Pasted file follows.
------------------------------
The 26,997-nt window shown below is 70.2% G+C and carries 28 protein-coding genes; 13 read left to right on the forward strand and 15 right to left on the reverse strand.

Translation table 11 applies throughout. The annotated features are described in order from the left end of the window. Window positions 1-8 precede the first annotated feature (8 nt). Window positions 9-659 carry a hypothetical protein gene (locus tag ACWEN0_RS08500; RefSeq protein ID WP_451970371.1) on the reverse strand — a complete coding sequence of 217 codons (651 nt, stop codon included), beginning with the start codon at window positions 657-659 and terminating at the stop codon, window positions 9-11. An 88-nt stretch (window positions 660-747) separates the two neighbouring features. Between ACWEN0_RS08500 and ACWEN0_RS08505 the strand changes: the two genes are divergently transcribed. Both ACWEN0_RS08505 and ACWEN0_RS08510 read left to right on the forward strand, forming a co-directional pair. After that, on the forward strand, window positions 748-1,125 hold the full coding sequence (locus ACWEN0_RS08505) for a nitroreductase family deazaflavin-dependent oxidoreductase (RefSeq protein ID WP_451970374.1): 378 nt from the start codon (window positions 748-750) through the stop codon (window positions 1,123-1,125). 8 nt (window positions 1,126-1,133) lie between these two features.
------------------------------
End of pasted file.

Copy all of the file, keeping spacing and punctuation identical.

The 26,997-nt window shown below is 70.2% G+C and carries 28 protein-coding genes; 13 read left to right on the forward strand and 15 right to left on the reverse strand.

Translation table 11 applies throughout. The annotated features are described in order from the left end of the window. Window positions 1-8 precede the first annotated feature (8 nt). Window positions 9-659 carry a hypothetical protein gene (locus tag ACWEN0_RS08500; RefSeq protein ID WP_451970371.1) on the reverse strand — a complete coding sequence of 217 codons (651 nt, stop codon included), beginning with the start codon at window positions 657-659 and terminating at the stop codon, window positions 9-11. An 88-nt stretch (window positions 660-747) separates the two neighbouring features. Between ACWEN0_RS08500 and ACWEN0_RS08505 the strand changes: the two genes are divergently transcribed. Both ACWEN0_RS08505 and ACWEN0_RS08510 read left to right on the forward strand, forming a co-directional pair. After that, on the forward strand, window positions 748-1,125 hold the full coding sequence (locus ACWEN0_RS08505) for a nitroreductase family deazaflavin-dependent oxidoreductase (RefSeq protein ID WP_451970374.1): 378 nt from the start codon (window positions 748-750) through the stop codon (window positions 1,123-1,125). 8 nt (window positions 1,126-1,133) lie between these two features.